He knew it was unthinkable, but lately he had even begun to wonder if his frustration was rooted in his marriage relationship. After 20 years of marriage there were aspects of their relationship which were dry and lacked life. Everything was ok but nothing was exceptional. Instead of an increasing sense of enjoyment and colour in their marriage they had settled for a mundane sense of friendship and peace that resembled the overcast grey clouds on a typical winter’s day. It wasn’t stormy, but it certainly lacked the colour and vibrancy of spring. He knew all the theory. He knew that if his marriage lacked anything at all, the responsibility lay on him to restore it. He was the head of the home. God had placed the responsibility of family leadership on him. Yet as much as he loved God and his wife he lacked the motivation or will to do anything about it. Was this the problem after all, or was this grey, dull reality of marriage just a symptom of the deeper problem in his heart?

He had not initially brought his heart to God in prayer – more out of an expectation that he would just snap out of it than out of a deliberate decision. But by now he was regularly pouring out his heart to God in prayer. Sometimes he would pace up and down the driveway expressing his deep frustration and his inability to diagnose why he felt the way he did. Other times he would break out in tongues, hoping that he was praying inspired by the Spirit of God but even as he was praying there were doubts lingering about the reality of what he was doing. Last night he had had a more lucid prayer time than most. He really felt that he had connected with God and almost had a sense that his prayer had been heard. He was hoping against hope that something would change but had woken up disappointed that he felt exactly the same.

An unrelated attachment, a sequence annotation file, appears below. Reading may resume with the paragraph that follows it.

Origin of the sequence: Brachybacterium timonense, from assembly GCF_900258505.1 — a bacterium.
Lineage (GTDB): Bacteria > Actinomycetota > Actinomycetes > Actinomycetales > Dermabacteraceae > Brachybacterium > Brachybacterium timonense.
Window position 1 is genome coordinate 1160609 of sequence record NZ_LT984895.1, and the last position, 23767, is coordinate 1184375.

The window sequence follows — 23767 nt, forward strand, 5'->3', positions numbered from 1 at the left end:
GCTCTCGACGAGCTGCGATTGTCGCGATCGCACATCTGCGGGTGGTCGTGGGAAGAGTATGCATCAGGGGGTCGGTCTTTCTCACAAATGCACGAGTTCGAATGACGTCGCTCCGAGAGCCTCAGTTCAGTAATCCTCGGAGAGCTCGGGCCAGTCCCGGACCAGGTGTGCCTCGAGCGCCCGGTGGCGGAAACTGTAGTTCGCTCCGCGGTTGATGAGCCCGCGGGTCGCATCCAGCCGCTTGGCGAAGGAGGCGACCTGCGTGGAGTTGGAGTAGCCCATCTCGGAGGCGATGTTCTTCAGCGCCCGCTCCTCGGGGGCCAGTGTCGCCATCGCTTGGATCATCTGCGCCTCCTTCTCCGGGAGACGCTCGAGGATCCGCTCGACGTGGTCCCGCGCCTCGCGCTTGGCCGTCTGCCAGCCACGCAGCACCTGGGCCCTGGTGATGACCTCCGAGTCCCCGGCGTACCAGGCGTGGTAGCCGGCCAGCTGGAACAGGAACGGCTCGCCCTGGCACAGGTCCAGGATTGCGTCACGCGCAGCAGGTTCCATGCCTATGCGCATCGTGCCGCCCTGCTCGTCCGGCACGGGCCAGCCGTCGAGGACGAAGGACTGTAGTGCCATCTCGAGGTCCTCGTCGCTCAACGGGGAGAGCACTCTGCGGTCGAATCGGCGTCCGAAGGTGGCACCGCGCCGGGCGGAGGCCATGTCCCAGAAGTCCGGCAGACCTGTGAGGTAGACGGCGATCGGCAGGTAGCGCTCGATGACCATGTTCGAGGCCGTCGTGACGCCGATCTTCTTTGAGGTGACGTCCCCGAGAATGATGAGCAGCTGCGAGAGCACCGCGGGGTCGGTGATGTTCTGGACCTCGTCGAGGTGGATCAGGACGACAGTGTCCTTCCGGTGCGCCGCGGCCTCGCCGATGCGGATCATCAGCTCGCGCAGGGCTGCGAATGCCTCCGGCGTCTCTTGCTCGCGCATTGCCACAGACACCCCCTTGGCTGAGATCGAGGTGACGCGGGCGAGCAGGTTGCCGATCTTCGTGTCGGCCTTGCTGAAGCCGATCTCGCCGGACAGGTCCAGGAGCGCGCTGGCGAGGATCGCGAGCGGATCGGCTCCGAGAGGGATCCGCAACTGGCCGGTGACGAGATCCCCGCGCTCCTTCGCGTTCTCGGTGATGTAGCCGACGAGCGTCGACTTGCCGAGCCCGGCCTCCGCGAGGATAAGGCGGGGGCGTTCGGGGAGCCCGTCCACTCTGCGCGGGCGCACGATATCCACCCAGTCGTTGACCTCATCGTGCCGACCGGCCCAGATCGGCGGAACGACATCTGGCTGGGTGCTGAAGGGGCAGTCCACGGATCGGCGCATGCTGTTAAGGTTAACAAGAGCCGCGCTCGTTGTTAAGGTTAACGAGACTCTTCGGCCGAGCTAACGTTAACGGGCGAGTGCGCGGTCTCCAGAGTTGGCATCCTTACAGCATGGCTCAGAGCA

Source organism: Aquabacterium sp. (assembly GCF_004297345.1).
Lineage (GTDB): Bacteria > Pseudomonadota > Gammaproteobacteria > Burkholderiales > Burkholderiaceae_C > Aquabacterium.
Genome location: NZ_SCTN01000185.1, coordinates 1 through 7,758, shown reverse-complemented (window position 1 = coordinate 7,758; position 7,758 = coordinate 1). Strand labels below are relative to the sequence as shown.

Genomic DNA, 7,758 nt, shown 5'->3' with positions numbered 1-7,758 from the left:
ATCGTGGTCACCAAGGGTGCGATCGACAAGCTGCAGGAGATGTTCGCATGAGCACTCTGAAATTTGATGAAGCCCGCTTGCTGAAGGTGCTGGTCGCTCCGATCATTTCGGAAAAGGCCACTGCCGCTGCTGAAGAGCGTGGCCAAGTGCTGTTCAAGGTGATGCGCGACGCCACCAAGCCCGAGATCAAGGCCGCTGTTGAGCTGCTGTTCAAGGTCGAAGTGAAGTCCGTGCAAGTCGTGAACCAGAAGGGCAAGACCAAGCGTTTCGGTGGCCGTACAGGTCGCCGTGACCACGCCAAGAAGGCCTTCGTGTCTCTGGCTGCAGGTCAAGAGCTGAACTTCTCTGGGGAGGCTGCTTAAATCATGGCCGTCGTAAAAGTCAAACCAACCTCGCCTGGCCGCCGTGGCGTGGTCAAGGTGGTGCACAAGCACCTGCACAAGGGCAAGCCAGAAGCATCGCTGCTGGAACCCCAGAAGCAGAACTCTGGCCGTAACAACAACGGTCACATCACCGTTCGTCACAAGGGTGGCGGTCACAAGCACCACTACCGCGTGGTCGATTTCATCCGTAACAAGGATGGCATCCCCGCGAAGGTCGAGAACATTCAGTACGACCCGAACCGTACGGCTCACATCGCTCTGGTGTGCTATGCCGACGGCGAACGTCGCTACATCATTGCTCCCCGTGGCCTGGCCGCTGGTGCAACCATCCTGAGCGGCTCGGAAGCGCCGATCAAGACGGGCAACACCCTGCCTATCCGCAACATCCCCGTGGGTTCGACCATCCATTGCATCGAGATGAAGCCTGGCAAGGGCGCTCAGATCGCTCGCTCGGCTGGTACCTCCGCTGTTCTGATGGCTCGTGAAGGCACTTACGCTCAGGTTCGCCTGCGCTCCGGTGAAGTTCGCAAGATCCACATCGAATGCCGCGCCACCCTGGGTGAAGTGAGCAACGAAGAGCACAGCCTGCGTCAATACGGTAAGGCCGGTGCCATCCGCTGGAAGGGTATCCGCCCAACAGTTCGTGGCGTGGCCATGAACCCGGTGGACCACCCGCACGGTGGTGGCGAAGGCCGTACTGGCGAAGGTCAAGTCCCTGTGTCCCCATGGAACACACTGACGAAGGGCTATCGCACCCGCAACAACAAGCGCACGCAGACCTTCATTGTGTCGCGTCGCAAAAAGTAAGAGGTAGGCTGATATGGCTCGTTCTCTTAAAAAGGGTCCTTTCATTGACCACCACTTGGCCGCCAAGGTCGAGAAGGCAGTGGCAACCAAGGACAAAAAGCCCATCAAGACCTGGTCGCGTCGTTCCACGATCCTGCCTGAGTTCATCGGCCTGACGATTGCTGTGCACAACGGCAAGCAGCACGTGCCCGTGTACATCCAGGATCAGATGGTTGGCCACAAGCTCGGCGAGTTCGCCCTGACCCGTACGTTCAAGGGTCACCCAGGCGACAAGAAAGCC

As he walked through the office doors and headed down the passage to his workstation, he heard a familiar voice behind him calling his name. It was his boss, and he had a perplexed expression on his face as he asked. “Where are you going?”

It was as though he had been punched in the solar plexus as the question reverberated around his inner world. The question was only meant to remind him of a meeting that was happening first thing in the board room but instead it had cut to the heart of why he was feeling so much in turmoil. The truth was that he didn’t know where he was going.

In a moment it suddenly all became so clear. Somewhere along the journey he had got stuck He had lost the dream. The reason he was so frustrated was that he had nothing to look forward to. Biblical images began flooding through his mind as the Spirit impressed home to him the things he needed to receive and understand:

The Israelites waiting for revelation from Moses who took so long to come down the mountain. Eventually they took matter into their own hands, made an idol for a god and indulged in the ultimate self gratification. All because they had no revelation – they weren’t prepared to wait for instruction on where to go and what to do!

The Jerusalem church growing and growing and yet never getting out into the neighbouring regions to spread the word about Jesus until eventually persecution drove them into those regions and they found the dream again.